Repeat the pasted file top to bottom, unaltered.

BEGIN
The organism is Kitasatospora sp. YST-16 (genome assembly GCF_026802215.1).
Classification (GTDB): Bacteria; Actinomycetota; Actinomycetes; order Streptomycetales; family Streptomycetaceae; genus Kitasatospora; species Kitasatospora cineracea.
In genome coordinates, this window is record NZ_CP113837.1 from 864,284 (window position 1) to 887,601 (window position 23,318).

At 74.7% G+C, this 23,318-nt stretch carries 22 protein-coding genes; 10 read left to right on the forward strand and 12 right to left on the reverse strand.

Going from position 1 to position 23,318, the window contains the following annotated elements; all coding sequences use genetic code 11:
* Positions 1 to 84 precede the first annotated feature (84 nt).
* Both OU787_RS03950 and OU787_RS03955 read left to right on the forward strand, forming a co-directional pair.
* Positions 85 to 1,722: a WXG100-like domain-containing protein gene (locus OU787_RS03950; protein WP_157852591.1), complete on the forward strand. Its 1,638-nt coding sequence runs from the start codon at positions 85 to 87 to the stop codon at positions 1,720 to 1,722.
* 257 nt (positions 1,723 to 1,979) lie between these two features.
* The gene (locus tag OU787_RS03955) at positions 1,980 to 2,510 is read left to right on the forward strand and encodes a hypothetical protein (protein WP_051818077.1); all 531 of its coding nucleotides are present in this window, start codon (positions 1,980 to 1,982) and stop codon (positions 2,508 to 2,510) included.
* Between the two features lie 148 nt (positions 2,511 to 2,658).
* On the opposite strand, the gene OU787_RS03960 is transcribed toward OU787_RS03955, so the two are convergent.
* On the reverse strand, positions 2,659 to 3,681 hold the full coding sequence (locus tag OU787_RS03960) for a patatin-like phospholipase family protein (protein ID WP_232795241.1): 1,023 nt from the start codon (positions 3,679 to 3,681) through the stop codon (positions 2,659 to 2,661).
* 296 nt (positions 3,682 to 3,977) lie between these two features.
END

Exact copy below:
The organism is Kitasatospora sp. YST-16 (genome assembly GCF_026802215.1).
Classification (GTDB): Bacteria; Actinomycetota; Actinomycetes; order Streptomycetales; family Streptomycetaceae; genus Kitasatospora; species Kitasatospora cineracea.
In genome coordinates, this window is record NZ_CP113837.1 from 864,284 (window position 1) to 887,601 (window position 23,318).

At 74.7% G+C, this 23,318-nt stretch carries 22 protein-coding genes; 10 read left to right on the forward strand and 12 right to left on the reverse strand.

Going from position 1 to position 23,318, the window contains the following annotated elements; all coding sequences use genetic code 11:
* Positions 1 to 84 precede the first annotated feature (84 nt).
* Both OU787_RS03950 and OU787_RS03955 read left to right on the forward strand, forming a co-directional pair.
* Positions 85 to 1,722: a WXG100-like domain-containing protein gene (locus OU787_RS03950; protein WP_157852591.1), complete on the forward strand. Its 1,638-nt coding sequence runs from the start codon at positions 85 to 87 to the stop codon at positions 1,720 to 1,722.
* 257 nt (positions 1,723 to 1,979) lie between these two features.
* The gene (locus tag OU787_RS03955) at positions 1,980 to 2,510 is read left to right on the forward strand and encodes a hypothetical protein (protein WP_051818077.1); all 531 of its coding nucleotides are present in this window, start codon (positions 1,980 to 1,982) and stop codon (positions 2,508 to 2,510) included.
* Between the two features lie 148 nt (positions 2,511 to 2,658).
* On the opposite strand, the gene OU787_RS03960 is transcribed toward OU787_RS03955, so the two are convergent.
* On the reverse strand, positions 2,659 to 3,681 hold the full coding sequence (locus tag OU787_RS03960) for a patatin-like phospholipase family protein (protein ID WP_232795241.1): 1,023 nt from the start codon (positions 3,679 to 3,681) through the stop codon (positions 2,659 to 2,661).
* 296 nt (positions 3,682 to 3,977) lie between these two features.